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Water bills going up in a down economy

By Clarke Canfield
AP Writer

Portland, Maine — The grim economy is hurting some consumers in yet another way: higher water bills.

Norm Labbe, water district superintendent, sits by Branch Brook, a water source in Kennebunk, Maine. Many water utilities are raising rates because water use is down in the struggling economy. (AP Photo by Pat Wellenbach)

Norm Labbe, water district superintendent, sits by Branch Brook, a water source in Kennebunk, Maine. Many water utilities are raising rates because water use is down in the struggling economy. (AP Photo by Pat Wellenbach)

Many water utilities are raising rates because water use is down, in part because manufacturers have closed or are cutting back, tourism has fallen and the real estate market is in the doldrums.

Water sales for the Kennebunk, Kennebunkport & Wells Water District in southern Maine fell 11 percent last year, to 1995 levels. The No. 1 reason is the sour economy, said superintendent Norm Labbe.

One of the utility’s largest customers, a catalog printer, shut its doors last year, putting 374 people out of work. Tourism also has been down — meaning fewer tourists are taking showers and flushing toilets in the motels in the region’s beachside communities.

“This is happening most everywhere. It’s a regional thing, it’s a national thing,” Labbe said. “Many, many (water utilities) around the country are seeing decreases in revenues. Because if industry goes down, revenues go down.”

A recent study by the Water Research Foundation, a Denver-based nonprofit, on the recession’s effect on water utilities found that home foreclosures and business contractions have reduced water demand in many areas. Cities with high unemployment also have seen reduced water consumption as people move away in search of jobs, said Rob Renner, the foundation’s executive director.

“It depends on where you are in the country. Regionally, the economy is better in some places than in others,” he said.

Water companies for the most part get their money from customers. When water consumption goes up, revenues go up — but when consumption falls, so do revenues.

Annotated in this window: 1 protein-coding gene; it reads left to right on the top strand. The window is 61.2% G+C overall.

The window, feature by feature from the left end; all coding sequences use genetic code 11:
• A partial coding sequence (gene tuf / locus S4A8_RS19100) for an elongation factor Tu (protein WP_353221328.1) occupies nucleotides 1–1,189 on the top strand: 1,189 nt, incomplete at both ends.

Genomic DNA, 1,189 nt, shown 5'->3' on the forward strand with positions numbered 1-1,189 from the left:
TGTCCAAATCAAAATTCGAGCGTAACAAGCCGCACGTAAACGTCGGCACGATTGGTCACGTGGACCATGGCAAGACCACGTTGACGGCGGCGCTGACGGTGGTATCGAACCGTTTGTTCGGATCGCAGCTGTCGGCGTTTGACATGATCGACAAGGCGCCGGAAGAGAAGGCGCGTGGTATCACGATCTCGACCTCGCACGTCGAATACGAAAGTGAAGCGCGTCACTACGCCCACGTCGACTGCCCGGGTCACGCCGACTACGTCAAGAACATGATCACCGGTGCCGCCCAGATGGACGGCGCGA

Water companies often raise rates to pay for high-priced capital expenditures, such as new water lines or treatment plant expansions. But they also have to raise rates when water use goes down to bring in enough money to pay their basic operating costs.

In the eastern Maine town of Baileyville along the Canadian border, residents faced the prospect of lost jobs and higher water bills when the local pulp mill announced it was closing.

Baileyville’s water utility proposed raising rates 80 percent after the Domtar Corp. mill, the utility’s largest customer by far, said it would close because of the poor global economy. Domtar accounted for 52 percent of the utility’s total sales, and residents would have seen their minimum quarterly bills go from $55 to nearly $97.

Domtar shut down last May, putting 300 employees out of work, but unexpectedly reopened two months later after business conditions improved. Even so, the Baileyville Utilities District had to raise rates 9 percent.

But the prospect of nearly doubled water rates when residents were losing their jobs was too much for Baileyville, a small town of about 1,500 people where employment largely revolves around the pulp mill.

“You’ve got to charge more when revenues go down,” said water utility manager Gardner Ross. “But people don’t have incomes coming in, so it’s a double-whammy.”

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